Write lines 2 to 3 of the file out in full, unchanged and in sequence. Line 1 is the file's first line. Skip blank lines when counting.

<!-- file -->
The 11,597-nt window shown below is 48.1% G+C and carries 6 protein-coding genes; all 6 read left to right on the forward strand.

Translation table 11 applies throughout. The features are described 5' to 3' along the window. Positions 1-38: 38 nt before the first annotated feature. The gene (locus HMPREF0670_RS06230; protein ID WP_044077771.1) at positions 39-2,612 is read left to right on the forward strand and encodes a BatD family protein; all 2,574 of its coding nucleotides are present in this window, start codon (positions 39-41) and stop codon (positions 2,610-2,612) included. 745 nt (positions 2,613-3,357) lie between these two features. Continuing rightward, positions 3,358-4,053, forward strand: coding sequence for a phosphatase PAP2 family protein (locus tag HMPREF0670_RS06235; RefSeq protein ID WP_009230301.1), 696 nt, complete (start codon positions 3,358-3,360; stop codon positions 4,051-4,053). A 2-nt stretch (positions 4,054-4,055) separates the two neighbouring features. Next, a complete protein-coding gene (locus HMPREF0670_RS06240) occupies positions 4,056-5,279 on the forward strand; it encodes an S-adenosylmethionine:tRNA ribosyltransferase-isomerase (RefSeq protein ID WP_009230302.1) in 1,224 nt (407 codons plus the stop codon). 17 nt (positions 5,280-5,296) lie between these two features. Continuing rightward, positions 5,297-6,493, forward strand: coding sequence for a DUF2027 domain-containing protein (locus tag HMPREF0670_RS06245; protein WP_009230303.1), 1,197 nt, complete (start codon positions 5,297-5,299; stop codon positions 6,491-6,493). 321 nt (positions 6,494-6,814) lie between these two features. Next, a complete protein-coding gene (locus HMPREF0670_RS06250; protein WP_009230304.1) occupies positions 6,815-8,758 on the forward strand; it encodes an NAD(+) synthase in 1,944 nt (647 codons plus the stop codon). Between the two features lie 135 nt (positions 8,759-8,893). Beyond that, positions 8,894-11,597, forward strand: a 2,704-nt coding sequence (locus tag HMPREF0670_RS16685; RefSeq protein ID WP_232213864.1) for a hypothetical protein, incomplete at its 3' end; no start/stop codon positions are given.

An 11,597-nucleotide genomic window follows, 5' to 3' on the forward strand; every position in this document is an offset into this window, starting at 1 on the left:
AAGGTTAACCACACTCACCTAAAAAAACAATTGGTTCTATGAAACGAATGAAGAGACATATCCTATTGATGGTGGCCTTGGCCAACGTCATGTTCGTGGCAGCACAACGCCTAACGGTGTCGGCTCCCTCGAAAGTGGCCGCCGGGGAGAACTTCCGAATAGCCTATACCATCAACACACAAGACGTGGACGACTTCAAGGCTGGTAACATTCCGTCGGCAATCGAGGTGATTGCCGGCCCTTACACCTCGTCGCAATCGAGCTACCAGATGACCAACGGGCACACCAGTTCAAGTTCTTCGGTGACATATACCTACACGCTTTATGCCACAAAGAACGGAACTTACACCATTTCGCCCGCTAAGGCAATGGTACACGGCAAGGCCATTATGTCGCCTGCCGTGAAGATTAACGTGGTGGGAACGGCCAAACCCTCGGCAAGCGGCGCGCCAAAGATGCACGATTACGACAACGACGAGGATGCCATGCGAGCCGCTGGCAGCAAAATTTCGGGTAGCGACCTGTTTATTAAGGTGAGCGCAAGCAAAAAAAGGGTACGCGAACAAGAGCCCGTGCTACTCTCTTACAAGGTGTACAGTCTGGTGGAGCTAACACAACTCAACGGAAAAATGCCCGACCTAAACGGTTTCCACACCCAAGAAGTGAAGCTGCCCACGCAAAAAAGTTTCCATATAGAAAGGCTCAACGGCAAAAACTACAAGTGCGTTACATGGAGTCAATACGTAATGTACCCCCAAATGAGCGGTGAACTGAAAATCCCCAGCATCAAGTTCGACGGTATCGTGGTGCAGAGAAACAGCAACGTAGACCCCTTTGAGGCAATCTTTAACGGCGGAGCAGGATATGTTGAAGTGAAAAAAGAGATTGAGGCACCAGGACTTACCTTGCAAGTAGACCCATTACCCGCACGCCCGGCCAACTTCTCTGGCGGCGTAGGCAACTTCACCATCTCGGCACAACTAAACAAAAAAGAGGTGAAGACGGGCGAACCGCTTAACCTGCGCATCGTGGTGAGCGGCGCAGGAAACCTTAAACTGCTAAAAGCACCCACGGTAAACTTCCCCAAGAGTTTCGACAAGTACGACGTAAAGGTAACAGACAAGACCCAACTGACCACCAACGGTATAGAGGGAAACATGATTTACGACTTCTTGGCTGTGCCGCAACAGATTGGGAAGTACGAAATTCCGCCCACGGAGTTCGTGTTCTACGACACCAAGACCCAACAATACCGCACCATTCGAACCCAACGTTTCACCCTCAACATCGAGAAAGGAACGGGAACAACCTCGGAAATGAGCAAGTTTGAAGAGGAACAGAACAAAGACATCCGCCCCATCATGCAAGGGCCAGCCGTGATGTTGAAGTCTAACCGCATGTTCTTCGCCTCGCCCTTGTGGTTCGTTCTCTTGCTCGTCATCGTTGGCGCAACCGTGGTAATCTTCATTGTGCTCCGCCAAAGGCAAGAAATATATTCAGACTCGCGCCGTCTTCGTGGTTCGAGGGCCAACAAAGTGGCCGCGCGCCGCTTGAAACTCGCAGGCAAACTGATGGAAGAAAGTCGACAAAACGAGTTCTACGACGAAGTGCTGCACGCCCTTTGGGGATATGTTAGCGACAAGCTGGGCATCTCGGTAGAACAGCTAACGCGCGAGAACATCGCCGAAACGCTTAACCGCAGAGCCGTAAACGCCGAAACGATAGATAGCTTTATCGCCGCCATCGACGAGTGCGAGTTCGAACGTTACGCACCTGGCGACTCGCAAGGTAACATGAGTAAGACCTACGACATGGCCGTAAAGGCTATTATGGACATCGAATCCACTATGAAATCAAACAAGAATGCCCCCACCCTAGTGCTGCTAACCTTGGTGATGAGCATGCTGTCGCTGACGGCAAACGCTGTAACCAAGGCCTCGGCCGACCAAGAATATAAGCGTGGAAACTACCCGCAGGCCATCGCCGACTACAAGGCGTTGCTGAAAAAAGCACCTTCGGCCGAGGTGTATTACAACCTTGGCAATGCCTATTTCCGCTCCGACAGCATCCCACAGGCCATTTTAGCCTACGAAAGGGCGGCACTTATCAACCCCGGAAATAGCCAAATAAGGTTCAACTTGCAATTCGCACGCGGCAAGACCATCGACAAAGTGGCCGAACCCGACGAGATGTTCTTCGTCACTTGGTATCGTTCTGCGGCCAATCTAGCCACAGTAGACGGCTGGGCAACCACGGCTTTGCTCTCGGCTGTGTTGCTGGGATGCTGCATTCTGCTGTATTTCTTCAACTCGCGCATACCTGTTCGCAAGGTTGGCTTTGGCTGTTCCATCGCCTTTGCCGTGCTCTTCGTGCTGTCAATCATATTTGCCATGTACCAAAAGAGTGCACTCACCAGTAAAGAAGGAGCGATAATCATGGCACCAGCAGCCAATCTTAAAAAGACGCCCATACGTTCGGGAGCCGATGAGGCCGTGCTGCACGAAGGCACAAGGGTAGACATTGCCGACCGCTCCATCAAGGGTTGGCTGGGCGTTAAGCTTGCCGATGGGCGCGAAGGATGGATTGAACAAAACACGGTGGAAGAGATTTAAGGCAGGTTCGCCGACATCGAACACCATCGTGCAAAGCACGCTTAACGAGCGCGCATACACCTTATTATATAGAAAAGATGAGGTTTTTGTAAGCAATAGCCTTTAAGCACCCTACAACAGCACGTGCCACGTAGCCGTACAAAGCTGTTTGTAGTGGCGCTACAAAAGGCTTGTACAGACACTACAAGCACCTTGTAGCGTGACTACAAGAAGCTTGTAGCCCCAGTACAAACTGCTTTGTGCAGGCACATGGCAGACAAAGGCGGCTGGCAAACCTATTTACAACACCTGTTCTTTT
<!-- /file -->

Translation table 11 applies throughout. The features are described 5' to 3' along the window. Positions 1-38: 38 nt before the first annotated feature. The gene (locus HMPREF0670_RS06230; protein ID WP_044077771.1) at positions 39-2,612 is read left to right on the forward strand and encodes a BatD family protein; all 2,574 of its coding nucleotides are present in this window, start codon (positions 39-41) and stop codon (positions 2,610-2,612) included. 745 nt (positions 2,613-3,357) lie between these two features. Continuing rightward, positions 3,358-4,053, forward strand: coding sequence for a phosphatase PAP2 family protein (locus tag HMPREF0670_RS06235; RefSeq protein ID WP_009230301.1), 696 nt, complete (start codon positions 3,358-3,360; stop codon positions 4,051-4,053). A 2-nt stretch (positions 4,054-4,055) separates the two neighbouring features. Next, a complete protein-coding gene (locus HMPREF0670_RS06240) occupies positions 4,056-5,279 on the forward strand; it encodes an S-adenosylmethionine:tRNA ribosyltransferase-isomerase (RefSeq protein ID WP_009230302.1) in 1,224 nt (407 codons plus the stop codon). 17 nt (positions 5,280-5,296) lie between these two features. Continuing rightward, positions 5,297-6,493, forward strand: coding sequence for a DUF2027 domain-containing protein (locus tag HMPREF0670_RS06245; protein WP_009230303.1), 1,197 nt, complete (start codon positions 5,297-5,299; stop codon positions 6,491-6,493). 321 nt (positions 6,494-6,814) lie between these two features. Next, a complete protein-coding gene (locus HMPREF0670_RS06250; protein WP_009230304.1) occupies positions 6,815-8,758 on the forward strand; it encodes an NAD(+) synthase in 1,944 nt (647 codons plus the stop codon). Between the two features lie 135 nt (positions 8,759-8,893). Beyond that, positions 8,894-11,597, forward strand: a 2,704-nt coding sequence (locus tag HMPREF0670_RS16685; RefSeq protein ID WP_232213864.1) for a hypothetical protein, incomplete at its 3' end; no start/stop codon positions are given.

An 11,597-nucleotide genomic window follows, 5' to 3' on the forward strand; every position in this document is an offset into this window, starting at 1 on the left: